He loved football too, a game he played well into his 30s for teams in Rustenburg where he worked as a rock-drill operator at Karee mine. He loved the skull and crossbones of his beloved Orlando Pirates and was always glued to the TV whenever they played.

He also loved his cattle and called to check if they were well looked after. Two of the cattle were sacrificed for his funeral.

Monesa was also saving money to renovate his two-roomed house.

“He just wanted people to be happy all the time. He was a people’s person. Now I don’t know if life is going to be the same without him,” said Motlalepula.

“My only hope is that when his child is born, he’ll look exactly like him. The child will be a reminder to all of us that we once had a beautiful brother who was killed.”

– Lucas Ledwaba

Semi Jokanisi (29)

Semi was a step away from taking his place as a married man in the Nqaqhumbe community in Lusikisiki, Transkei.

Semi and a winch operator at Lonmin were in lobola talks to bring a wife to his new house and had promised his father, Goodman, this would be done by December – his 30th birthday.

“I was excited that the family tree was growing, and that he had built a house for himself and was now going to get married,” his father said.

“But now all those dreams have been shattered because he was fighting to earn a decent living wage,” said Goodman.

Semi had five children. His eldest turned 11 in July. The youngest is six. “It is a big blow. We were the only two looking after our big family. I hope and pray our government doesn’t let such a thing happen again,” Goodman said.

Goodman is also a miner at Lonmin and counts himself lucky that he was on leave when tragedy struck.

– Thanduxolo Jika

Thembinkosi Gwelani (27)

The last time Musa Gwelani saw his cousin Thembinkosi was when he cradled him in his arms on the killing field of Marikana.

Thembinkosi had been shot in the back of the head and Musa tried to lift him, but he couldn’t and the police were fast approaching so he let him go and ran for his life.

“The next time I saw him was at a mortuary and there was a bullet wound in his head,” said Musa.

Thembinkosi was apparently caught in the hail of bullets while delivering food to the striking miners.

His death is devastating to his family. He had been at Lonmin to look for employment in order to help his six orphaned siblings.

Now the young siblings have no hope for survival in the poor Makhwaleni village in the Lusikisiki district of Eastern Cape.

The siblings – five of whom are unemployed and one still at school – will have to rely on their grandmother’s pension to survive.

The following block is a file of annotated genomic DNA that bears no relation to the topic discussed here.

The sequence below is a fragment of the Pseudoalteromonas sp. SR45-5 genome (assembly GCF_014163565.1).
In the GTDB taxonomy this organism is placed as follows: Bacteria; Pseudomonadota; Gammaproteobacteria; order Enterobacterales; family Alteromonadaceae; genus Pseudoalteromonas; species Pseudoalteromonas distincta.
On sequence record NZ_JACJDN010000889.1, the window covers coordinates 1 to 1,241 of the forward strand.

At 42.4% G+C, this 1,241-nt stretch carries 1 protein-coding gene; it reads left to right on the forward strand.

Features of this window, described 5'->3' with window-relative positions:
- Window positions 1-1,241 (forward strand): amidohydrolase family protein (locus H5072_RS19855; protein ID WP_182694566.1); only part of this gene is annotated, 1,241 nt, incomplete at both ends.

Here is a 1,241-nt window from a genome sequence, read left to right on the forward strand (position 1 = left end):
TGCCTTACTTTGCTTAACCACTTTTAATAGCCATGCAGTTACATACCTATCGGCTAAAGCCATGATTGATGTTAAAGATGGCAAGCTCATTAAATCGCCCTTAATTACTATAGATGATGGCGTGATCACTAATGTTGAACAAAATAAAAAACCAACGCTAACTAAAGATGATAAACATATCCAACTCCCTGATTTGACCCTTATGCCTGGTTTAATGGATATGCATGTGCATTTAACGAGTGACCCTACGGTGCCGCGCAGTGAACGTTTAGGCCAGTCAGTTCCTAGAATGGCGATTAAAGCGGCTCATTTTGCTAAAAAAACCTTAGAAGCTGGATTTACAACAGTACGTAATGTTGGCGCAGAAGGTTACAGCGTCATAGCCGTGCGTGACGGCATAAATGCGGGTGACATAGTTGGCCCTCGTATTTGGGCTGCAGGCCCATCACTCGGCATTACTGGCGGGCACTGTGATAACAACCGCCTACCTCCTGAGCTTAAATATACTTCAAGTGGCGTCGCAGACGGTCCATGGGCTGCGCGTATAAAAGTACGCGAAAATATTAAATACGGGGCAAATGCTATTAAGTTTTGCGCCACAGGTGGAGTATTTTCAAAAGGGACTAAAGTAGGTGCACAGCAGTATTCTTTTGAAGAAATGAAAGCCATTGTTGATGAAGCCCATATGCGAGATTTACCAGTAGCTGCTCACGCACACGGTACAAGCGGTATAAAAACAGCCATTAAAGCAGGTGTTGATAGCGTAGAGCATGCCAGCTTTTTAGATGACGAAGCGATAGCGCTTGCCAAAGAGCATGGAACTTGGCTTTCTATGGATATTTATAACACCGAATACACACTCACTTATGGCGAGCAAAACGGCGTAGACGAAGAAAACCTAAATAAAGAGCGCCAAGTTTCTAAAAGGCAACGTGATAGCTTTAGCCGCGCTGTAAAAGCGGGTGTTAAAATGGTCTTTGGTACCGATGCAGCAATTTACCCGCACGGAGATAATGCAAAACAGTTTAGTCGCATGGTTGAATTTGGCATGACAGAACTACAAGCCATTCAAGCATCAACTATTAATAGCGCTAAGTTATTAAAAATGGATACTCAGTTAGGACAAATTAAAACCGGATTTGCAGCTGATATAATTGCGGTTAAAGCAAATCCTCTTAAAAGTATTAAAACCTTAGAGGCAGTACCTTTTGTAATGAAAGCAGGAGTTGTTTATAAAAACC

“At least Themba sent money and took care of everything. As you can see, there is nothing in this house,” said one of the siblings who asked not to be named.

“We at times sleep on empty stomachs.”

The Gwelani family have had to turn to their neighbours to help them bury Thembinkosi.

The villagers collected enough money to lay him to rest.

Musa said Thembinkosi will be remembered for his passion for traditional Mpondo music, which he also performed, even in the mines.

– Thanduxolo Jika

Thobisile Zibambele (39)

Nonkululeko Zibambele holds dearly onto the last memory she has of her husband: giving him a warm bath at his two-roomed shack near Lonmin’s Marikana mine a little over a month ago.

Nonkululeko had visited Thobisile from the couple’s home in Eastern Cape and recalls that at the time, Thobisile, a staunch Pirates fan, was celebrating his team’s win over fierce rivals Kaizer Chiefs during the Carling Black Label Cup in July.

But Thobisile was also a family man who sacrificed everything for his four children by going to the mines to earn money to give them a better life.

“Our child is in matric this year and Thobisile wanted him to further his studies and not be frustrated by being unemployed,” she said.

“With that little money he was earning in the mines he was determined all his children should get a better education than him.

“But right now I am left with no hope because those people took away the only hope we had in this family,” said the widow.

Thobisile was born in Nyazi village in Lusikisiki in the Transkei and was not only providing for his wife and children but had started building a house for his mother, whom he had only met this year.

She had lived for years in Mpumalanga and family issues had resulted in them not meeting before.

But Thobisile had begun to heal a rift in the family and had planned a family gathering in December, where a sheep was to be slaughtered for a family reunion.

– Thanduxolo Jika

Janaveke Liau (47)